Here some things you should ask a potential tax preparer:
  • What investors and traders have you worked with? For how long?
  • Have you worked with traders or investors in my state? Can you prepare my state return?
  • Have you helped traders make the mark-to-market election?
  • What is your experience with the wash-sale rule? How will my trading style be affected by it?
  • Who will be preparing my return? How involved will you be?
  • Do you offer tax analysis of trading strategies?
  • What’s your audit record? Why have your clients been audited? What happened on the audit?
  • What are your fees?

It is illegal for tax preparers to base their fees on the size of your tax refund, and it is illegal for them to guarantee you a refund.

You still want to do it yourself?

It’s possible for traders to do their own taxes. If you are comfortable with tax forms, if you are only day trading a little bit, and if I haven’t deterred you yet, you might be able to do this yourself. You need a few things: the proper IRS forms and tax preparation software that can handle investment income.

Everything you want to know about taxes

The IRS, is a treasure trove of tax information. All the regulations, publications, forms, and explanations are there, and some of it is even in plain English. It’s so vast and detailed that you will probably be overwhelmed; I’m not sure there is any page in any IRS publication that does not mention dividends received under the State of Alaska Permanent Fund.

Curious to know about this State of Alaska Permanent Fund? It’s an annual payment made to all residents of Alaska every year, based on the profits of oil pumped in that state. To put this into context, Alaska had 663,661 residents in 2005, according to the U.S. Census Bureau. I think there are two pages of IRS publications mentioning the fund for every person who gets a check from it.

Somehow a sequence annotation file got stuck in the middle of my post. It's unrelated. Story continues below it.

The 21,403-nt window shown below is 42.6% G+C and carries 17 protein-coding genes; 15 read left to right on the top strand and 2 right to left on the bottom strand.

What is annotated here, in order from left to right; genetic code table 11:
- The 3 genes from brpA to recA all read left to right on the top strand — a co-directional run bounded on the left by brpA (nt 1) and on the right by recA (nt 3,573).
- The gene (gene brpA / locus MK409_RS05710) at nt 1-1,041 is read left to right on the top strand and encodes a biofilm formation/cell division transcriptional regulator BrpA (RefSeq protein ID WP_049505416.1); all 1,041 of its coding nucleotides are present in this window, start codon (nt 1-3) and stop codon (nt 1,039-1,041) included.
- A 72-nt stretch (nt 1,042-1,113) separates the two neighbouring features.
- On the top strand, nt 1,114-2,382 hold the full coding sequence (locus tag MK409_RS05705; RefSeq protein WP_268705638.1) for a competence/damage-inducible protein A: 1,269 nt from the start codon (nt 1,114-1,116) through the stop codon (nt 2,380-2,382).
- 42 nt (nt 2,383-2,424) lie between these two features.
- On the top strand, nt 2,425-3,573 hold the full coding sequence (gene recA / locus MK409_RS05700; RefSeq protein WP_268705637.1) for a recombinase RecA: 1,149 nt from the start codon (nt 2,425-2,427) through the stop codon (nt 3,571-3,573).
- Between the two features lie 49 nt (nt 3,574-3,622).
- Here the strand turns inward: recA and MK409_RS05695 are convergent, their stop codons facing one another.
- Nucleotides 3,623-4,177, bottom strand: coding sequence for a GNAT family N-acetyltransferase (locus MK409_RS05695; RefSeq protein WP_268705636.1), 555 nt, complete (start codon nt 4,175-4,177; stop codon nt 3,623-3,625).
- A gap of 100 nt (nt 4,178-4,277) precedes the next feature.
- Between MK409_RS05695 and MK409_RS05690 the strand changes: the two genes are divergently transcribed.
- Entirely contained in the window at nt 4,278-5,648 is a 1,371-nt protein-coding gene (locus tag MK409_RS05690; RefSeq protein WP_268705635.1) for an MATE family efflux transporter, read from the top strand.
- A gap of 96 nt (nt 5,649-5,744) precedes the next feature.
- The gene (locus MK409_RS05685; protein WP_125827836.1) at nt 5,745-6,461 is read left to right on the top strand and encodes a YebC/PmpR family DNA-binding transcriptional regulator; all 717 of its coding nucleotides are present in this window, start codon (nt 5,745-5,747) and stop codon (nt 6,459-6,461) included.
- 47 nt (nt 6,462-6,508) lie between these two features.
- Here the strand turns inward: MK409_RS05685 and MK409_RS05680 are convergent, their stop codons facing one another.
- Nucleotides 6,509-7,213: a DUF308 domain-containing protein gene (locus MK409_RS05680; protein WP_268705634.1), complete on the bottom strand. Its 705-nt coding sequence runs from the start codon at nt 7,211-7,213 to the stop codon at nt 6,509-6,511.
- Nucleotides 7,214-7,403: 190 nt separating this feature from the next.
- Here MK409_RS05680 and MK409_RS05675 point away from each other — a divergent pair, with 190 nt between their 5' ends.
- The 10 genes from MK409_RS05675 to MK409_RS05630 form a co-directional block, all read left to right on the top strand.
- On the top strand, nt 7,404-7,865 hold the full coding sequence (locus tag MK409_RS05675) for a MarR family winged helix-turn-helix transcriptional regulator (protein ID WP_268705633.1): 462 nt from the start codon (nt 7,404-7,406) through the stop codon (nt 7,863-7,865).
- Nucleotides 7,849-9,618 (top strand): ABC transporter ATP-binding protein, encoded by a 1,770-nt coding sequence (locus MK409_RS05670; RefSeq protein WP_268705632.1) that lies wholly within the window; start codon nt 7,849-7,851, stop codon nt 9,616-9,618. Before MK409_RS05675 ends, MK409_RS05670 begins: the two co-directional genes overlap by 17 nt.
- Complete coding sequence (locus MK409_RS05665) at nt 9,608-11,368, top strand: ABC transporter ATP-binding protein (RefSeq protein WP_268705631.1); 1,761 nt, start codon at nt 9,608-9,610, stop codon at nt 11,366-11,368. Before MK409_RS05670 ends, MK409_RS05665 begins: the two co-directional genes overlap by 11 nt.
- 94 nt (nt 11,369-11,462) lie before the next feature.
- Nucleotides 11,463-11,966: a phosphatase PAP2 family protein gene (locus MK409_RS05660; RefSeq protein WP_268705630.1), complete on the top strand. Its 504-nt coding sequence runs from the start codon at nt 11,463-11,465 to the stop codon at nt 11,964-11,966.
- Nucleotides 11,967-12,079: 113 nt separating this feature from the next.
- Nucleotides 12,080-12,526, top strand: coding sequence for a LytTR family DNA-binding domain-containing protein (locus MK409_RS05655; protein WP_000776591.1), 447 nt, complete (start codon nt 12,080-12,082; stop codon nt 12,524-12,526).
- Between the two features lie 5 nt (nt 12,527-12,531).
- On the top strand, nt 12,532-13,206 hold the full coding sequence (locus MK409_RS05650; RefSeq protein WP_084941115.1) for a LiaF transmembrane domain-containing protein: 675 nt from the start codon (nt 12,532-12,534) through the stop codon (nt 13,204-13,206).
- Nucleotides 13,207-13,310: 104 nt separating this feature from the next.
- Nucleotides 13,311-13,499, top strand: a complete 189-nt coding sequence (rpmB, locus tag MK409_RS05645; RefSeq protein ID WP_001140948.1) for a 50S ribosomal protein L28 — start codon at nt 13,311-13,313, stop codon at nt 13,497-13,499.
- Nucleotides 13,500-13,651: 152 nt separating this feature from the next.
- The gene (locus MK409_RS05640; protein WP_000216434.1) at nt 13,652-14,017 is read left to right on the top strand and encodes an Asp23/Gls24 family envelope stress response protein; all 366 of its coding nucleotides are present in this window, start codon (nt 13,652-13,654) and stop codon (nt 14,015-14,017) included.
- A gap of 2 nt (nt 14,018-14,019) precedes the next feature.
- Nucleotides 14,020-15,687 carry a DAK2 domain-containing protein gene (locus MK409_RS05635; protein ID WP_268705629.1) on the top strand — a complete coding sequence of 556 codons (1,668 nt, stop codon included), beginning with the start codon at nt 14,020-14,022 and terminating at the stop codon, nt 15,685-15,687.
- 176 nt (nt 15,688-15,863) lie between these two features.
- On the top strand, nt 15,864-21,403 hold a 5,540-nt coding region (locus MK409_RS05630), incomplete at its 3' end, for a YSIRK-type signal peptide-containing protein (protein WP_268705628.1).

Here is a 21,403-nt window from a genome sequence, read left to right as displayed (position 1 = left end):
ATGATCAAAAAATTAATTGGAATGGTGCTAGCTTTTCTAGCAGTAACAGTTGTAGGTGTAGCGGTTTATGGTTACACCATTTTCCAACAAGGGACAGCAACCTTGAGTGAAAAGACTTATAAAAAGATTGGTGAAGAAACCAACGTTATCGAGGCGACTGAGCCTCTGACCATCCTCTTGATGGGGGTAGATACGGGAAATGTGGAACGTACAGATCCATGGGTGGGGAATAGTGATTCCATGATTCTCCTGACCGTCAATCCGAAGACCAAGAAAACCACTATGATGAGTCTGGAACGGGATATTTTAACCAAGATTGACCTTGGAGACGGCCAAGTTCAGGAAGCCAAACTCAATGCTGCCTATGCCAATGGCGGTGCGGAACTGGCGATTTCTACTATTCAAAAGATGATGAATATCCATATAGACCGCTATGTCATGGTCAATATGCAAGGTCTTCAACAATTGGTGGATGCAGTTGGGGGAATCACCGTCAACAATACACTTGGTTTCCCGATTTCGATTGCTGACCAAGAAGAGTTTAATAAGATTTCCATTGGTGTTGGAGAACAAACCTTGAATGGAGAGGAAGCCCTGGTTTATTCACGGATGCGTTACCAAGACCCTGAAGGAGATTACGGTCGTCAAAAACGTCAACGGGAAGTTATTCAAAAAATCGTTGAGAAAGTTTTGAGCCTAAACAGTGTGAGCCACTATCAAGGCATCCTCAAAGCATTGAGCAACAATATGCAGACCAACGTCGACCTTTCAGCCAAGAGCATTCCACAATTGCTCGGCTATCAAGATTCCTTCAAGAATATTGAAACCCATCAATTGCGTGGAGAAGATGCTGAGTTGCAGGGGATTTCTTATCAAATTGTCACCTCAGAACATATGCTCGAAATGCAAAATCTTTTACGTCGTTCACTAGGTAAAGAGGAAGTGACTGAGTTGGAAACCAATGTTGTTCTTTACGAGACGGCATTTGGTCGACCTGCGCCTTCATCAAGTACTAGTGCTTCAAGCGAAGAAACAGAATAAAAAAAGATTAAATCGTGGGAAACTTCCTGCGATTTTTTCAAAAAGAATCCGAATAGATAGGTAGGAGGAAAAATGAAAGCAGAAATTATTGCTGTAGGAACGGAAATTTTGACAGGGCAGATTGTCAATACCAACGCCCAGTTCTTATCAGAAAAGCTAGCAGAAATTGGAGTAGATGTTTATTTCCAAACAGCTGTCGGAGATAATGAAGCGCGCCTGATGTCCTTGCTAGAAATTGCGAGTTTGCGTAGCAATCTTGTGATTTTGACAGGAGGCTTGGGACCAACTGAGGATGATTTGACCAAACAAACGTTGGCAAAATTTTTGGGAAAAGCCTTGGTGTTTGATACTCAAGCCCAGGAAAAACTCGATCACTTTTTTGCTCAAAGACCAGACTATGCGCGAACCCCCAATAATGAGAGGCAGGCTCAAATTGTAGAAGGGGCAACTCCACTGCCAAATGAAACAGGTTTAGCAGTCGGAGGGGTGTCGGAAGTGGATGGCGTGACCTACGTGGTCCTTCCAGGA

The primary publication that covers the tax implications of trading and other investing activities is Publication 550, Investment Income and Expenses.

Tax preparation software

Those who do their own taxes know that tax prep software is a godsend, and it’s even more valuable for those do-it-yourselfers who trade a lot. The software fills out the forms, automatically adds and subtracts, and even catches typographical errors. In many cases, it can download data straight from your brokerage account, making data entry really simple.

Most of the big brands, such as TaxCut and TurboTax, publish several editions each year — not all of which are set up to import and manage lots of trading data. Among those that have services for investors are TurboTax Premier Investments, TaxCut Premium, and CompleteTax.

What Is Income, Anyway?

Income seems like a straightforward concept, but not much about taxation is straightforward. To the IRS, income falls into different categories, with different tax rates, different allowed deductions, and different forms to fill out. In this section I cover income definitions you’ll run into as a day trader.

Earned income